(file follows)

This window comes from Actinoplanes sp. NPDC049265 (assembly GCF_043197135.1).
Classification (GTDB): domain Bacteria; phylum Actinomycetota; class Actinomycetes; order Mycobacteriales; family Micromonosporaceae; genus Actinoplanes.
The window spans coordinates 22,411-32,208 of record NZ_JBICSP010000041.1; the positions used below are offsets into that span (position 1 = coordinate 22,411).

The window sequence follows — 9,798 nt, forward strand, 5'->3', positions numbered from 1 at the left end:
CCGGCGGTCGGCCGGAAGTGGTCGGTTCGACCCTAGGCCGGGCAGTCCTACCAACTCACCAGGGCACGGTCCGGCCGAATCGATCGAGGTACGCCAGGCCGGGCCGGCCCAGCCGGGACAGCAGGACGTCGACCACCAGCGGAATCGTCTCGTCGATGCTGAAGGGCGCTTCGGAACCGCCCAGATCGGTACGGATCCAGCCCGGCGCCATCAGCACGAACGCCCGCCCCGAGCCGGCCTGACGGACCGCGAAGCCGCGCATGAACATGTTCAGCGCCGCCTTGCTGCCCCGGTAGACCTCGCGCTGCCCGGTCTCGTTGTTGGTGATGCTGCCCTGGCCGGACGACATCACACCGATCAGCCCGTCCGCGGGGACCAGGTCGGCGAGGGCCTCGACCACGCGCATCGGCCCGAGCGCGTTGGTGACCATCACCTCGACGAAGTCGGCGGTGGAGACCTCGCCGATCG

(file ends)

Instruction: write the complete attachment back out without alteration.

This window comes from Actinoplanes sp. NPDC049265 (assembly GCF_043197135.1).
Classification (GTDB): domain Bacteria; phylum Actinomycetota; class Actinomycetes; order Mycobacteriales; family Micromonosporaceae; genus Actinoplanes.
The window spans coordinates 22,411-32,208 of record NZ_JBICSP010000041.1; the positions used below are offsets into that span (position 1 = coordinate 22,411).

The window sequence follows — 9,798 nt, forward strand, 5'->3', positions numbered from 1 at the left end:
CCGGCGGTCGGCCGGAAGTGGTCGGTTCGACCCTAGGCCGGGCAGTCCTACCAACTCACCAGGGCACGGTCCGGCCGAATCGATCGAGGTACGCCAGGCCGGGCCGGCCCAGCCGGGACAGCAGGACGTCGACCACCAGCGGAATCGTCTCGTCGATGCTGAAGGGCGCTTCGGAACCGCCCAGATCGGTACGGATCCAGCCCGGCGCCATCAGCACGAACGCCCGCCCCGAGCCGGCCTGACGGACCGCGAAGCCGCGCATGAACATGTTCAGCGCCGCCTTGCTGCCCCGGTAGACCTCGCGCTGCCCGGTCTCGTTGTTGGTGATGCTGCCCTGGCCGGACGACATCACACCGATCAGCCCGTCCGCGGGGACCAGGTCGGCGAGGGCCTCGACCACGCGCATCGGCCCGAGCGCGTTGGTGACCATCACCTCGACGAAGTCGGCGGTGGAGACCTCGCCGATCG